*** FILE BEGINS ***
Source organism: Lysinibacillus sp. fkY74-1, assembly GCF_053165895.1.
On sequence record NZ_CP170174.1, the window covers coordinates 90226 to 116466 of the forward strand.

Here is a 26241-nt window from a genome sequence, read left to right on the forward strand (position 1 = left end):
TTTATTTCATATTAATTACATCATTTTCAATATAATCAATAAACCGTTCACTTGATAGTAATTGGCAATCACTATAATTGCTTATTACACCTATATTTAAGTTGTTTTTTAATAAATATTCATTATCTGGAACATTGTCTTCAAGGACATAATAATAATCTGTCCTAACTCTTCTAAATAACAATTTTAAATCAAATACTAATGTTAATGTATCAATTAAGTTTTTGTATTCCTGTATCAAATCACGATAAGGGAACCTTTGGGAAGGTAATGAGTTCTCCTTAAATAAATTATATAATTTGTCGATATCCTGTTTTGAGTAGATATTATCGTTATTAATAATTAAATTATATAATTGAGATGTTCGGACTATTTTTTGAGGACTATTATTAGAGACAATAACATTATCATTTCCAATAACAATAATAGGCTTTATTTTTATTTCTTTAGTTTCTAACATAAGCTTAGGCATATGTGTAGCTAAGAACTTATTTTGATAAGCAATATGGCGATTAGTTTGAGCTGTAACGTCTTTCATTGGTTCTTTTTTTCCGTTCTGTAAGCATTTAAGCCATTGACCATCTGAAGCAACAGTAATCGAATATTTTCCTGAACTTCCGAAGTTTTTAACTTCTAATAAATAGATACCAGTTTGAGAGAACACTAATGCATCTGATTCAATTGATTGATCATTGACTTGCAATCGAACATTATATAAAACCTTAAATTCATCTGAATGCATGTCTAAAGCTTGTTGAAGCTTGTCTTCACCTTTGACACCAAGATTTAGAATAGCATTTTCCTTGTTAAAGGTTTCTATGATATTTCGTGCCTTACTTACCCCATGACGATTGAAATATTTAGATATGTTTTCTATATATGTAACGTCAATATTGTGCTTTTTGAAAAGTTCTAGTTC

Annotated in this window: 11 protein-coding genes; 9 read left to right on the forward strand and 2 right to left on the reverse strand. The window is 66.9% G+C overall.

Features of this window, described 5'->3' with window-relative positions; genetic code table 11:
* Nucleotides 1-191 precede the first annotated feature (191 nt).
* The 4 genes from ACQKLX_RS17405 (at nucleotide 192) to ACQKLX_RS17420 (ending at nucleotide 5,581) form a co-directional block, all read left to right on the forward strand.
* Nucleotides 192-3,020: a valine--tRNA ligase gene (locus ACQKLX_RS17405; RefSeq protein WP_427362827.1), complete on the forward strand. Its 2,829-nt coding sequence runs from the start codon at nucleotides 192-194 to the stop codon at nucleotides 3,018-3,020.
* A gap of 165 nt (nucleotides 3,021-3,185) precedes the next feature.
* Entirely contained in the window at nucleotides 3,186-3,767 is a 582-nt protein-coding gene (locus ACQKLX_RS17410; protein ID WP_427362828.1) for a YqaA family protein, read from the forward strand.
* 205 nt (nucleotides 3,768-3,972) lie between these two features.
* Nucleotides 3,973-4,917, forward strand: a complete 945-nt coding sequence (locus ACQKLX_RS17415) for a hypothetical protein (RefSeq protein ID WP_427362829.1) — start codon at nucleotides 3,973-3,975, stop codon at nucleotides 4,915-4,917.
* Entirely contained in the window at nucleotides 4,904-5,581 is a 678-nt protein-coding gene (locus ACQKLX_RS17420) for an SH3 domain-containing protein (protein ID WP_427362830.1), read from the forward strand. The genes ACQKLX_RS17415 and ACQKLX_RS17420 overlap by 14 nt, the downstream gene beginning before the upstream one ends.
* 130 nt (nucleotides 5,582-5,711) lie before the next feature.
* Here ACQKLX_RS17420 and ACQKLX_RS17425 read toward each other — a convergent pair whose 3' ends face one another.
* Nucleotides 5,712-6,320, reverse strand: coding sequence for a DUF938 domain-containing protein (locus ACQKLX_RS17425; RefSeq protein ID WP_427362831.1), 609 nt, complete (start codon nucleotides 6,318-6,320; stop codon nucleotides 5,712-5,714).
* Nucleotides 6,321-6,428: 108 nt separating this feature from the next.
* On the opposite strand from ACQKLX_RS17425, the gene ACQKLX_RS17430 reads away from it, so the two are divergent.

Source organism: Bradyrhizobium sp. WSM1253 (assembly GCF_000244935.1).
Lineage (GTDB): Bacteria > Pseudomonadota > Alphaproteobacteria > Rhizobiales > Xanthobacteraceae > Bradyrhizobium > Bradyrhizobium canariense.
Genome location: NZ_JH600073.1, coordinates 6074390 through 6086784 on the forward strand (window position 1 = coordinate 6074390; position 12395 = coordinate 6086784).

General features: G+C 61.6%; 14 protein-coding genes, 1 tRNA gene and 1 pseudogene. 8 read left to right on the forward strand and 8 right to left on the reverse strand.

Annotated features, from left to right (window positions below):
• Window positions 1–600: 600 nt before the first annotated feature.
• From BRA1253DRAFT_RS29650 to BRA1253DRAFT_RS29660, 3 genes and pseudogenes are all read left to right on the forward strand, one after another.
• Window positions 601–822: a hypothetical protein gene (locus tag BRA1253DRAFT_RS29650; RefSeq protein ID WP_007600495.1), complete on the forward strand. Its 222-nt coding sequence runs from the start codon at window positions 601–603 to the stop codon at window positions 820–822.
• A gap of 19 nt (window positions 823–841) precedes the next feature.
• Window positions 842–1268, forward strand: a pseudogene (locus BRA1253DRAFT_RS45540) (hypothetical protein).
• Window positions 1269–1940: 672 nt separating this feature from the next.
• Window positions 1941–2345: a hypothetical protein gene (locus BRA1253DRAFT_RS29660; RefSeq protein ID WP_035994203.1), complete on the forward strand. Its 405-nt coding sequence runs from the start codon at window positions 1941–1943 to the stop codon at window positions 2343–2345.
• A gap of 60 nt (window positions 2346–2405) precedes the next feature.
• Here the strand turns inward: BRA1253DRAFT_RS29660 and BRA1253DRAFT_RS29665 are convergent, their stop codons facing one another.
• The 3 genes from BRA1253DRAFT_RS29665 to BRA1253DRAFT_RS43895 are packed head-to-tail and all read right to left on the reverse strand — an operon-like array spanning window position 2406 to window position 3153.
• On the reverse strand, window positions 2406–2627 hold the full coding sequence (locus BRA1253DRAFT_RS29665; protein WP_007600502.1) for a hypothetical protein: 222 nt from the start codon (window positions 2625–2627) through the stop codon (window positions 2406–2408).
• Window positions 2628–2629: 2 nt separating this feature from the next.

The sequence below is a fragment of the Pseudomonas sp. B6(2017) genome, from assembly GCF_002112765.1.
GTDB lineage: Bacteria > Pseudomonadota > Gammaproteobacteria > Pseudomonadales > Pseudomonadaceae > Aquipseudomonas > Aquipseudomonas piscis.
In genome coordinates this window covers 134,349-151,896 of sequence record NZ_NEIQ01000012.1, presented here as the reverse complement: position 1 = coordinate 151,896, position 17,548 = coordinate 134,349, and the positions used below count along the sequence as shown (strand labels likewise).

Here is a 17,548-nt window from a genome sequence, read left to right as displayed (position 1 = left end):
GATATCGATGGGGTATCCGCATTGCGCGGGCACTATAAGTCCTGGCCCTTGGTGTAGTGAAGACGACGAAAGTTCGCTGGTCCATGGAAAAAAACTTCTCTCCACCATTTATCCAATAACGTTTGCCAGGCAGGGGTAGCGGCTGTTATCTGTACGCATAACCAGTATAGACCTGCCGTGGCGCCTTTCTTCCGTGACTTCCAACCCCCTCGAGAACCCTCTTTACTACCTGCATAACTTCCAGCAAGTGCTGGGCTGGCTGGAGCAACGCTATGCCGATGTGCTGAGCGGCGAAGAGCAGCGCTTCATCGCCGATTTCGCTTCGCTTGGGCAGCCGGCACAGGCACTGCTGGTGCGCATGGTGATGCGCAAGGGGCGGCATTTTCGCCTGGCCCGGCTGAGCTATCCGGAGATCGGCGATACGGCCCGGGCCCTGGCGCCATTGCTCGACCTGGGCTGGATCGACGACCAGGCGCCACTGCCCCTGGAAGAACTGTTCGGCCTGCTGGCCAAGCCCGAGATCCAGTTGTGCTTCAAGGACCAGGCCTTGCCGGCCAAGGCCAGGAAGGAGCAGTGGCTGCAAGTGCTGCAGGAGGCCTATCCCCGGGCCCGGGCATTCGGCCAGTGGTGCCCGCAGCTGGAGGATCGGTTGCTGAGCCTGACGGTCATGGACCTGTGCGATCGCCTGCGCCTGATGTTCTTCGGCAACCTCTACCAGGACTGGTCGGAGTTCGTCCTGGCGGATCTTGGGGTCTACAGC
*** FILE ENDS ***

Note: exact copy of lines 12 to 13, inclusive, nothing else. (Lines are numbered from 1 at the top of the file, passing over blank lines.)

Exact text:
* 205 nt (nucleotides 3,768-3,972) lie between these two features.
* Nucleotides 3,973-4,917, forward strand: a complete 945-nt coding sequence (locus ACQKLX_RS17415) for a hypothetical protein (RefSeq protein ID WP_427362829.1) — start codon at nucleotides 3,973-3,975, stop codon at nucleotides 4,915-4,917.